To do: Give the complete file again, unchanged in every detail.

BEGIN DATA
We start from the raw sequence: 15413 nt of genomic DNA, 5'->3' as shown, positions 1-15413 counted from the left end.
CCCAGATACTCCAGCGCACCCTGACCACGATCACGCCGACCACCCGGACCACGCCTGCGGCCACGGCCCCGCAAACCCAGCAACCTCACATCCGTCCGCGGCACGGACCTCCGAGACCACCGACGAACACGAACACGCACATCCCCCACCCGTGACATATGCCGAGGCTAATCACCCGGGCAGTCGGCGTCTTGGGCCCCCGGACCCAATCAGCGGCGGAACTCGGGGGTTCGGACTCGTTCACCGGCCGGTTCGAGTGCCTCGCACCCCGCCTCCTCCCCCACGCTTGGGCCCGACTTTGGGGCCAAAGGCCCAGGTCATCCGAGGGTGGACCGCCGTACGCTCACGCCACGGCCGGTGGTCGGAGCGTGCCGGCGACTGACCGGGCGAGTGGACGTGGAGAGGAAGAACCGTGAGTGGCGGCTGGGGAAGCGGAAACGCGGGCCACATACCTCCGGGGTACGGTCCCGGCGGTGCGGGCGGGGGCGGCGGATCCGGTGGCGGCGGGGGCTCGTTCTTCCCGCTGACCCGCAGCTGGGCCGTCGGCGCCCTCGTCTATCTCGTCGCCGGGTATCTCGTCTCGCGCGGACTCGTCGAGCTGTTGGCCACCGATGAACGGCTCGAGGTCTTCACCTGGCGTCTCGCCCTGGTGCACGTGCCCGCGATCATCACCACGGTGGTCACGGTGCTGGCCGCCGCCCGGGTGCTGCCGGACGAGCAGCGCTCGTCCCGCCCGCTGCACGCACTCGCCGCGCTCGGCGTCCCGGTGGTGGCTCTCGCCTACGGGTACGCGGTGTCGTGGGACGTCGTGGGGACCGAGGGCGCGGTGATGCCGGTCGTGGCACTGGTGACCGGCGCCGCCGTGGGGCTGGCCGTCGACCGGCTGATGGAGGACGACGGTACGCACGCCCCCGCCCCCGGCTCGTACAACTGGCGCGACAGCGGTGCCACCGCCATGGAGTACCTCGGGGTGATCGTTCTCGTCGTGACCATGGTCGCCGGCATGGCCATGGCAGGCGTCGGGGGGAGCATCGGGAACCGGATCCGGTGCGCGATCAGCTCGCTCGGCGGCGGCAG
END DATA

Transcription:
We start from the raw sequence: 15413 nt of genomic DNA, 5'->3' as shown, positions 1-15413 counted from the left end.
CCCAGATACTCCAGCGCACCCTGACCACGATCACGCCGACCACCCGGACCACGCCTGCGGCCACGGCCCCGCAAACCCAGCAACCTCACATCCGTCCGCGGCACGGACCTCCGAGACCACCGACGAACACGAACACGCACATCCCCCACCCGTGACATATGCCGAGGCTAATCACCCGGGCAGTCGGCGTCTTGGGCCCCCGGACCCAATCAGCGGCGGAACTCGGGGGTTCGGACTCGTTCACCGGCCGGTTCGAGTGCCTCGCACCCCGCCTCCTCCCCCACGCTTGGGCCCGACTTTGGGGCCAAAGGCCCAGGTCATCCGAGGGTGGACCGCCGTACGCTCACGCCACGGCCGGTGGTCGGAGCGTGCCGGCGACTGACCGGGCGAGTGGACGTGGAGAGGAAGAACCGTGAGTGGCGGCTGGGGAAGCGGAAACGCGGGCCACATACCTCCGGGGTACGGTCCCGGCGGTGCGGGCGGGGGCGGCGGATCCGGTGGCGGCGGGGGCTCGTTCTTCCCGCTGACCCGCAGCTGGGCCGTCGGCGCCCTCGTCTATCTCGTCGCCGGGTATCTCGTCTCGCGCGGACTCGTCGAGCTGTTGGCCACCGATGAACGGCTCGAGGTCTTCACCTGGCGTCTCGCCCTGGTGCACGTGCCCGCGATCATCACCACGGTGGTCACGGTGCTGGCCGCCGCCCGGGTGCTGCCGGACGAGCAGCGCTCGTCCCGCCCGCTGCACGCACTCGCCGCGCTCGGCGTCCCGGTGGTGGCTCTCGCCTACGGGTACGCGGTGTCGTGGGACGTCGTGGGGACCGAGGGCGCGGTGATGCCGGTCGTGGCACTGGTGACCGGCGCCGCCGTGGGGCTGGCCGTCGACCGGCTGATGGAGGACGACGGTACGCACGCCCCCGCCCCCGGCTCGTACAACTGGCGCGACAGCGGTGCCACCGCCATGGAGTACCTCGGGGTGATCGTTCTCGTCGTGACCATGGTCGCCGGCATGGCCATGGCAGGCGTCGGGGGGAGCATCGGGAACCGGATCCGGTGCGCGATCAGCTCGCTCGGCGGCGGCAG